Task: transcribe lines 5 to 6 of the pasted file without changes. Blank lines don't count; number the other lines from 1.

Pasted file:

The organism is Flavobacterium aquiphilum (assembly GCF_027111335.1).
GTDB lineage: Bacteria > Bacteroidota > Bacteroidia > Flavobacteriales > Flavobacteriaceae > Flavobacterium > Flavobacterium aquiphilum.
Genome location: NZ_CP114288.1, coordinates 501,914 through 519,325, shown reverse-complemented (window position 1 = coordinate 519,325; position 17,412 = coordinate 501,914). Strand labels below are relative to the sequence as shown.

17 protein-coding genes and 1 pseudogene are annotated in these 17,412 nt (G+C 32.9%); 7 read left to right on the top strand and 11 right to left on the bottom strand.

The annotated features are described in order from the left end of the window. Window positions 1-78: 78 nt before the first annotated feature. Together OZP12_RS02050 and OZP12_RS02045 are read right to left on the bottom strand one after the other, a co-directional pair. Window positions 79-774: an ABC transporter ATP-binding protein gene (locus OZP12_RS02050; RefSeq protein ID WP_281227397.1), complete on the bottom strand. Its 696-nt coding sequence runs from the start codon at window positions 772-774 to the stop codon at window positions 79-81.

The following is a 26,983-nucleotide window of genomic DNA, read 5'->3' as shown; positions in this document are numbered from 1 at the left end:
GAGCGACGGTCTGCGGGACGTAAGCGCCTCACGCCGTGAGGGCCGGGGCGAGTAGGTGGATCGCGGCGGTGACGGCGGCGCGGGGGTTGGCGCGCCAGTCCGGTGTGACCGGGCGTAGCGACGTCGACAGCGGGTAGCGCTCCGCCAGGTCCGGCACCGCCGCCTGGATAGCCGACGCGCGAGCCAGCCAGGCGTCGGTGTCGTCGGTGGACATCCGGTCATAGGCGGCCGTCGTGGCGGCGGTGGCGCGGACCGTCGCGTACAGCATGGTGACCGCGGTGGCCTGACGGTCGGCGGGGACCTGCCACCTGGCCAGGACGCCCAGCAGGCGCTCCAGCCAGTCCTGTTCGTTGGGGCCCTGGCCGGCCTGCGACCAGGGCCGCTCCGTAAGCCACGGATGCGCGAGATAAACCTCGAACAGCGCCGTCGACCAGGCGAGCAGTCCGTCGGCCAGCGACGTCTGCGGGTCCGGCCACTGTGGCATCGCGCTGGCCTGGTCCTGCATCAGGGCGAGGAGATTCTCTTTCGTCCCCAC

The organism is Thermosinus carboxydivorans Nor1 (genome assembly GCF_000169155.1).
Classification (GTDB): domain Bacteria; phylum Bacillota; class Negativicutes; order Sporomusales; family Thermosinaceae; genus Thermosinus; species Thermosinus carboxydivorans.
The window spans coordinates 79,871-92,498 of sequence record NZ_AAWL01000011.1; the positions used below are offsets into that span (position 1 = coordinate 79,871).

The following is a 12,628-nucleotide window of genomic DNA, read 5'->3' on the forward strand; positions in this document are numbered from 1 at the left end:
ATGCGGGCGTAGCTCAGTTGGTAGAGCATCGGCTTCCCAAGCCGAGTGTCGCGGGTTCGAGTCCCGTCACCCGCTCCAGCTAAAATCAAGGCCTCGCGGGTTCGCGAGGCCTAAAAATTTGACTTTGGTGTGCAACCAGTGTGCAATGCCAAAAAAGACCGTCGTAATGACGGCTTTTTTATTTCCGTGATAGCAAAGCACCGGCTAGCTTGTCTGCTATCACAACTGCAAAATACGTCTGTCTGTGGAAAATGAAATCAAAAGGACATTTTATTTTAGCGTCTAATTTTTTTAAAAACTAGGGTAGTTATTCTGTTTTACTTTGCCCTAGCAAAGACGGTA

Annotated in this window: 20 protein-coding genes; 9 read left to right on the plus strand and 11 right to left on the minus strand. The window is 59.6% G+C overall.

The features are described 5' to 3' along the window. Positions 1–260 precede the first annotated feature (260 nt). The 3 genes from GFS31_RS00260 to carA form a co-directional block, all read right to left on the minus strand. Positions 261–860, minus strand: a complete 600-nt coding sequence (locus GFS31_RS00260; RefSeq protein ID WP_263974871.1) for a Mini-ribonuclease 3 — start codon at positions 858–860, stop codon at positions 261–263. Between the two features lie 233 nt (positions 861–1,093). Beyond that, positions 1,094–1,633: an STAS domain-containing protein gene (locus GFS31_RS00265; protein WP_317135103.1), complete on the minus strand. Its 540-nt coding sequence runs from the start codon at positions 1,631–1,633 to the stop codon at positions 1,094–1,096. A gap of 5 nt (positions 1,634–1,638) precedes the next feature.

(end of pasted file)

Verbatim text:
The annotated features are described in order from the left end of the window. Window positions 1-78: 78 nt before the first annotated feature. Together OZP12_RS02050 and OZP12_RS02045 are read right to left on the bottom strand one after the other, a co-directional pair. Window positions 79-774: an ABC transporter ATP-binding protein gene (locus OZP12_RS02050; RefSeq protein ID WP_281227397.1), complete on the bottom strand. Its 696-nt coding sequence runs from the start codon at window positions 772-774 to the stop codon at window positions 79-81.

The following is a 26,983-nucleotide window of genomic DNA, read 5'->3' as shown; positions in this document are numbered from 1 at the left end: